Make Relationship Changes Now (Pt. 3): Don’t Agree to do Anything that You Really Don’t want to do.

It’s a given that people in relationship need things from one another. Sometimes you want to do what is needed to be done. Sometimes you don’t want to, but you don’t mind doing it. Occasionally you really do not want to do what your partner needs you to do.

It is important to know two truths:

Saying ‘no’ to your partner does not mean you do not love him or her.

Saying ‘no’ to your partner can actually make your relationship better by avoiding problems.

How to avoid backing yourself into a corner.

1) Ask for time before you agree.

When your spouse asks you to do something that you are not sure you want to do, ask for time.

Example: “Let me think about that and get back to you.”

2) If you can’t keep your promise, inform your partner ASAP

Example 1:

“Last week when I promised to ………, I forgot that my brother is coming into town so I can’t do it.”

3) Renegotiate with Your Partner ASAP

When you have already agreed to do something that later you realize you really do not want to do, use the After-the-Fact Communication skill with you partner.

Through discussion the couple can come up with another solution that each feels OK about.

Example 1:

“I know that yesterday I agreed to do …………… but I’ve had a chance to think about it and I really don’t want to do it. Let’s talk about it.”

Scenario 1: Yesterday Fran had promised she would make dinner today for Eddie and herself. During the day she realized it was going to be too stressful for her to do that. She phoned Eddie and says I’ve had chance to think about it and I would rather meet you for a drink at Bottoms Up and then go for seafood at Kettle of Fish. It’s on me. Are you OK with that?

Scenario 1:

Susan and Bill have a schedule about who picks up the children from daycare. Susan has been asking Bill to pick up the children on her days more and more often. While he is OK about doing it occasionally for her, doing it too often interferes with his work. He began feeling stressed and resentful toward her. Bill told Susan what he felt and through discussion they found another option – Susan’s mother was able to pick up the children one day a week which alleviated Susan ‘s stress level and tight schedule.

Or:

Susan may say she did not realize that she was doing this. She may have thought Bill was OK with it because he never complained. She may ask him to pick up the kids today but she will make more of an effort to keep her commitments in the future.

_____________________________

Marriage and long-term relationships require a lot of collaboration. Couples are always asking each other for help, for favors, for support, for input, for backup and to do work. Couples who work together as a team feel good about each other and the good feelings they have help them deal more easily with what issues and problems they have. Each feels connected to the other and not alone in the world. This is the ideal.

In courtship this is often the way it is. Lovers in love want to all sorts of things for each other. Making the your lover’s life easier gives you pleasure. You enjoy their appreciation. When you lover does something for you, you feel loved and valued. You want to return the good will. A positive interactive cycle develops between the couple and gains momentum. As long as the giving and receiving is reciprocal, all is right with the world. The couple will work well together.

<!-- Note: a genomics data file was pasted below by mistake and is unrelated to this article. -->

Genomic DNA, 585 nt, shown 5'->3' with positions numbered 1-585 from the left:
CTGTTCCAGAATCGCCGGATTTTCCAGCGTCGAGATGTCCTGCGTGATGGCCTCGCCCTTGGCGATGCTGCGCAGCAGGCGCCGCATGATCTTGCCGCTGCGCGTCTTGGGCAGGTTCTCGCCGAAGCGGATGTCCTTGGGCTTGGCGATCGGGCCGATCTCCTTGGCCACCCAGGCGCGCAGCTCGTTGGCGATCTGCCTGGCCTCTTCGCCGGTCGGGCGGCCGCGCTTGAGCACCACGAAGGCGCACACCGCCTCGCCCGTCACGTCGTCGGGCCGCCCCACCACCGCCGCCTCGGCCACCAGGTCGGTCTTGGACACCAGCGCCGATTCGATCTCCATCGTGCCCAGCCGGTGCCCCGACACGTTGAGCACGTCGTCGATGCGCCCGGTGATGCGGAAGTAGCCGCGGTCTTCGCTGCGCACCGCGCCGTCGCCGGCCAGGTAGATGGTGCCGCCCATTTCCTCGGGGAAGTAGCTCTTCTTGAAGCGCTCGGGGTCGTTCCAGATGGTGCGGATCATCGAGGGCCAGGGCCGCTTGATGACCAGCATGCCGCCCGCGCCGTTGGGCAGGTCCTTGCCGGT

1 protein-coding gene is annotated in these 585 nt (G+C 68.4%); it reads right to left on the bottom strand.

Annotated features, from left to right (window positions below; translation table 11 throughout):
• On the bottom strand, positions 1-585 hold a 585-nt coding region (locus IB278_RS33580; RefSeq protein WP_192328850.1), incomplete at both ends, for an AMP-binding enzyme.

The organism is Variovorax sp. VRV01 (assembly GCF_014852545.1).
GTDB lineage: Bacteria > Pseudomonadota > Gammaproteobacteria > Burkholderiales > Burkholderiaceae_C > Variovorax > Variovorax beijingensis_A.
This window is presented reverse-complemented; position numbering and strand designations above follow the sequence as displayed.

As relationships shift from courtship into permanent on-going day-to-day living, couples settle into patterns with each other. The first year of living together is about developing these patterns, some of which are conscious and some of which are unconscious.

Life is life. Things happen. Life busy. Sometimes we agree to do something for our partner without thinking about it. Perhaps we just want to ease their life. Other times we want to avoid an argument and our partner’s wrath. We could be distracted when we agree to do something and not think it through before we agree.

What happens when we agree to do something that we realize that we can’t follow through on? Well that’s easy. As soon as we realize the problem, we can use the After-the-Fact Communication skill to go back to our partner and let them know.

But what happens when we agree to do something that afterwards we do not want to do? Perhaps we even realize we don’t want to do it when we agree to it but we don’t say so.

Some people will go ahead and do it because they’ve given their word. If they do not feel resentful about it, there is no problem. But they realize that for their own good and that of the relationship they need to say ‘no’ to something that they really do not want to do.

But all too often what happens is the person does not go to their partner with the problem. They intend to do what they agreed to, but they procrastinate and procrastinate and procrastinate. Now there is a new problem between the couple.

“You said you would ……… and you haven’t. You’ve let me down. You’ve made be look foolish. You’ve caused me more work. I can’t count on you. I can’t trust you. You lied to me.”

Avoid these problems. Don’t agree to do something that you really don’t want to do.

With care and concern,

Dr. Bea Mackay

One Response to “Make Relationship Changes Now (Pt. 3): Don’t Agree to do Anything that You Really Don’t want to do.”

  1. […] GAYTWOGETHER wrote an interesting post today onHere’s a quick excerptIt’sa given that couples need to do things for each other in a relationship. Sometimes you want to do them; sometimes you don’t want to, but you don’t mind; and occasionally you really do not want to do them. … […]